Cargill will pay $1.5 million to 138 terminated employees to resolve charges that its managers violated the Civil Rights Act by refusing to allow Somali-American Muslim workers to pray during their breaks at a meatpacking plant in Colorado, the U.S. Equal Employment Opportunity Commission said Friday.
The agency said it found reasonable cause to believe the employees were harassed, denied their requests for prayer breaks, and fired from their employment at Cargill's Fort Morgan, Colo., beef processing plant in 2015.
While Cargill said it does not accept the EEOC's findings, it decided to settle out of court to avoid a protracted legal proceeding.
Cargill has reaffirmed its commitment to continue to allow Muslim workers to take short breaks to perform their prayers. Cargill's religious accommodation policy takes into account key business requirements, such as employee and food safety and production-line needs.
"Providing our employees with religious accommodation is an important part of engaging and supporting our employees, and our policy has remained consistent for more than 10 years," Brian Sikes, president of Cargill Meat Solutions, said in a statement.
Qusair Mohamedbhai, a Denver attorney who represented the workers, said he is gratified by the settlement. "We appreciate the collaborative efforts of Cargill and Cargill's commitment to continue to communicate its long-standing prayer accommodation practices," Mohamedbhai said in a statement issued by the Council on Islamic-American Relations.
Minnetonka-based Cargill fired the workers in December 2015. The employees didn't show up for work for three consecutive days, saying Cargill wasn't allowing some Muslims to take prayer breaks. Cargill, which said it has long accommodated prayer breaks, cited job abandonment for the mass termination.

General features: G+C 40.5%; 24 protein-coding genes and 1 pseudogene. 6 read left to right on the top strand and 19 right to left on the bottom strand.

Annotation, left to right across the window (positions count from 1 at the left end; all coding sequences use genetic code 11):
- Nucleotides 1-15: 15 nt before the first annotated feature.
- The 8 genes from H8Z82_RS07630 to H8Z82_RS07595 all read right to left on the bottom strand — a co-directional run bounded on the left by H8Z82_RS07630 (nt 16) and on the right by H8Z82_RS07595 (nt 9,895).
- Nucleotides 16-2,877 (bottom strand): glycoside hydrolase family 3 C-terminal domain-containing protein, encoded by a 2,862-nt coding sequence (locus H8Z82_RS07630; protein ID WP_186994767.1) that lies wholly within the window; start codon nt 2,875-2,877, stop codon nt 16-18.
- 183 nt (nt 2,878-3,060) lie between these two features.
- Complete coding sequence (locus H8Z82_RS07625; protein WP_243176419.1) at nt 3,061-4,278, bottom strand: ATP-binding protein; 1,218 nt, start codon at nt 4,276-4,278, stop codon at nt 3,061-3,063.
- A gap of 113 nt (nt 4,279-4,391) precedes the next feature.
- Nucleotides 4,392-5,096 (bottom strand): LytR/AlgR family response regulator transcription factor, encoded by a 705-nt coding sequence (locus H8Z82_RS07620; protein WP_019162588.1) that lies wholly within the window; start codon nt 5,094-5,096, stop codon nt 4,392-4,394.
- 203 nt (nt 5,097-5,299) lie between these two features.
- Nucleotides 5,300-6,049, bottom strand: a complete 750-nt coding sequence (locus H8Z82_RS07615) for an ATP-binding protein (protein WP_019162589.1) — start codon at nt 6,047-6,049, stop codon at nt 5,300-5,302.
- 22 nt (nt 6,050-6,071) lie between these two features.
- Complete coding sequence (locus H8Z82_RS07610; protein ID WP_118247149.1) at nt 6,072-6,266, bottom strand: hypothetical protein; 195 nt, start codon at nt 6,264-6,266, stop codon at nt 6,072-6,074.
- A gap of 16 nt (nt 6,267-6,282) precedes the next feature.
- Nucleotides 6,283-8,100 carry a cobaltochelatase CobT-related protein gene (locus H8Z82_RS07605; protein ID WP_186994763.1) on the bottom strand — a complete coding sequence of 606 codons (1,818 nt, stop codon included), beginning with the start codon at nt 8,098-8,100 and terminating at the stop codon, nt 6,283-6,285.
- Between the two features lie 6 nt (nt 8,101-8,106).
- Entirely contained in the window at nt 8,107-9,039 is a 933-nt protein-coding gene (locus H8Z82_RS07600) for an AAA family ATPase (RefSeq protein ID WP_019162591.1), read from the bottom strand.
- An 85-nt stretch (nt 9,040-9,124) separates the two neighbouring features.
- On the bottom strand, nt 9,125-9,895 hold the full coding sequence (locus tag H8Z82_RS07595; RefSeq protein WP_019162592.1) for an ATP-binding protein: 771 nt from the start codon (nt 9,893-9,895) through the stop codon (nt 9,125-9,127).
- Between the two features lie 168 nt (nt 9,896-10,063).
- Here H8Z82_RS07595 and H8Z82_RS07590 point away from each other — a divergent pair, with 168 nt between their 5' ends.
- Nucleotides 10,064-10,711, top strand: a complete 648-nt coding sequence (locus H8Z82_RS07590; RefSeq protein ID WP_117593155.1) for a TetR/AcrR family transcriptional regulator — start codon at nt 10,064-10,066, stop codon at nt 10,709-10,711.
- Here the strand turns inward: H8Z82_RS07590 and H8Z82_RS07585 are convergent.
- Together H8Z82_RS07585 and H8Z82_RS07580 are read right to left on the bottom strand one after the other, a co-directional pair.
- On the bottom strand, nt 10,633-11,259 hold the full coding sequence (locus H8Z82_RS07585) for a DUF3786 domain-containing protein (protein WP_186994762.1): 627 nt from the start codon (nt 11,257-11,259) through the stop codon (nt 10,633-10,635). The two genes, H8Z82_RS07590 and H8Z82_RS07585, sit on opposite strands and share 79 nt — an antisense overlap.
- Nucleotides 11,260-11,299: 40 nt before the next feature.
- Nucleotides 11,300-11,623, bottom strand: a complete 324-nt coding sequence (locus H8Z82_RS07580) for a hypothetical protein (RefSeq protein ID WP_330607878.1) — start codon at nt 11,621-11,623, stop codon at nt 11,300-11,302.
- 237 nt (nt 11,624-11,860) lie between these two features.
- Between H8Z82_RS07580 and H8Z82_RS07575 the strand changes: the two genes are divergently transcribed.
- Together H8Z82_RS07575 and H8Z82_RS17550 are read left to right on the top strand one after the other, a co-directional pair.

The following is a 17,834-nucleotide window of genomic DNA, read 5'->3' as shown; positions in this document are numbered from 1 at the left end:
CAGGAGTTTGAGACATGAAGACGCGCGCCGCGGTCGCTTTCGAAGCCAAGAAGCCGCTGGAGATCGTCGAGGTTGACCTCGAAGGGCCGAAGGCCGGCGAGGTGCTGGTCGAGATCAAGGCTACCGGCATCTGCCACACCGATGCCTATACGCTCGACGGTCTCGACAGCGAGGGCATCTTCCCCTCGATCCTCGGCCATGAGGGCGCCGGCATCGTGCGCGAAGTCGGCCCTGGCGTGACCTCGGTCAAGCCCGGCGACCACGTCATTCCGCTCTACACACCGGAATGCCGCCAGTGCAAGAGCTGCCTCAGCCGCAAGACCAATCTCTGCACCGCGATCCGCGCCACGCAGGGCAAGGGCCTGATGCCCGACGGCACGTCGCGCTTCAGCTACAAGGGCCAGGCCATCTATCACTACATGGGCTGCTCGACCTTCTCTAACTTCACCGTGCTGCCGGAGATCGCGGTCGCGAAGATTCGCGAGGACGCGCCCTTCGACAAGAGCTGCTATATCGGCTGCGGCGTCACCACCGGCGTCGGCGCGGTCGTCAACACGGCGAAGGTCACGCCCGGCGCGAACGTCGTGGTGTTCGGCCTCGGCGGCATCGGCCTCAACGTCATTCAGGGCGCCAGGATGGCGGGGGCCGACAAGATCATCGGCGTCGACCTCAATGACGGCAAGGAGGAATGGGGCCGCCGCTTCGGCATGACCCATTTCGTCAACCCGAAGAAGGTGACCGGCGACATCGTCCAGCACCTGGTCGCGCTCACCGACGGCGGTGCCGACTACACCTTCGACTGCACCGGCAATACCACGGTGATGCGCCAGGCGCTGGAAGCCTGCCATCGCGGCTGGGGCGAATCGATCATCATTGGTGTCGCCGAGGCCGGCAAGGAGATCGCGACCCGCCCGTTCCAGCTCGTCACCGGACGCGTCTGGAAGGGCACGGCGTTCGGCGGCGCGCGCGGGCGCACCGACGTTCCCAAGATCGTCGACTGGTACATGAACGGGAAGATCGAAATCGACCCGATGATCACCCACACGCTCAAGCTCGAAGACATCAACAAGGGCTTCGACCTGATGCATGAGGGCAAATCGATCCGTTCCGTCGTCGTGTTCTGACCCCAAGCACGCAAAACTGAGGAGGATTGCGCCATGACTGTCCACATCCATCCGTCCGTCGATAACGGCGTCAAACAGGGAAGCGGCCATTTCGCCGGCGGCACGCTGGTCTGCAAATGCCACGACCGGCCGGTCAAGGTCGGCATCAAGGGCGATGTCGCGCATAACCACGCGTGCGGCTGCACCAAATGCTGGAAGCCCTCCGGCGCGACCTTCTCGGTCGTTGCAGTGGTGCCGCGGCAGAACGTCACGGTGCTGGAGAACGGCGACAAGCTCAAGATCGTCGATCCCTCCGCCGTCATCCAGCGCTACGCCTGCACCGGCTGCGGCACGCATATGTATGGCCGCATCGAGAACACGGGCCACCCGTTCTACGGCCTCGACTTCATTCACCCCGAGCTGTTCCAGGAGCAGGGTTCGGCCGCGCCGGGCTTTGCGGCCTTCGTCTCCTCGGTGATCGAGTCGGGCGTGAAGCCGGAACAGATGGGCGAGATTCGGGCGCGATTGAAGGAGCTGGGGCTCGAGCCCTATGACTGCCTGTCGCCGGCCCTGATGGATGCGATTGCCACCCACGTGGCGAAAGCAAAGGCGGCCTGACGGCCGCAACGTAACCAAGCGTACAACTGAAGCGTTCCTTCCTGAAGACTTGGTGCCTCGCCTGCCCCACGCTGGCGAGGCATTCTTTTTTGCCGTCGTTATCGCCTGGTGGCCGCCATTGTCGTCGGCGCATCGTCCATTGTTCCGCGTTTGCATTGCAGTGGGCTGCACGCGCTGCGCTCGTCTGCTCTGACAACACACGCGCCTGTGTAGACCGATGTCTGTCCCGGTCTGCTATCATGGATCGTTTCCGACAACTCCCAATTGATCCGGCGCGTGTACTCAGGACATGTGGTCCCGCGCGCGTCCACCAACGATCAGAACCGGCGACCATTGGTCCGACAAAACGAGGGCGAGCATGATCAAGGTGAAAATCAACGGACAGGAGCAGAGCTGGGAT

Cargill, the largest private company in the United States, slaughters cattle and makes boxed beef products at Fort Morgan.
The state of Colorado ultimately sided with the employees, finding that the workers were "not at fault" for the changes that precipitated the dispute and granting them unemployment benefits, and the EEOC in 2017 found reasonable cause that Cargill managers had violated the Civil Rights Act. Only a small fraction of discrimination claims get the commission's backing, and the decision set up the possibility of a federal discrimination lawsuit.
The Council on Islamic-American Relations said then that Cargill supervisors had been blocking the doors to the room that Muslim employees used to pray and that the Somali-American Muslim workers were sometimes "interrogated" after their bathroom breaks to make sure they didn't pray while out.
Cargill called those accusations "false" and "inflammatory."
The settlement amounts to just more than $10,000 per worker, minus legal fees.
Adam Belz • 612-673-4405 • @adambelz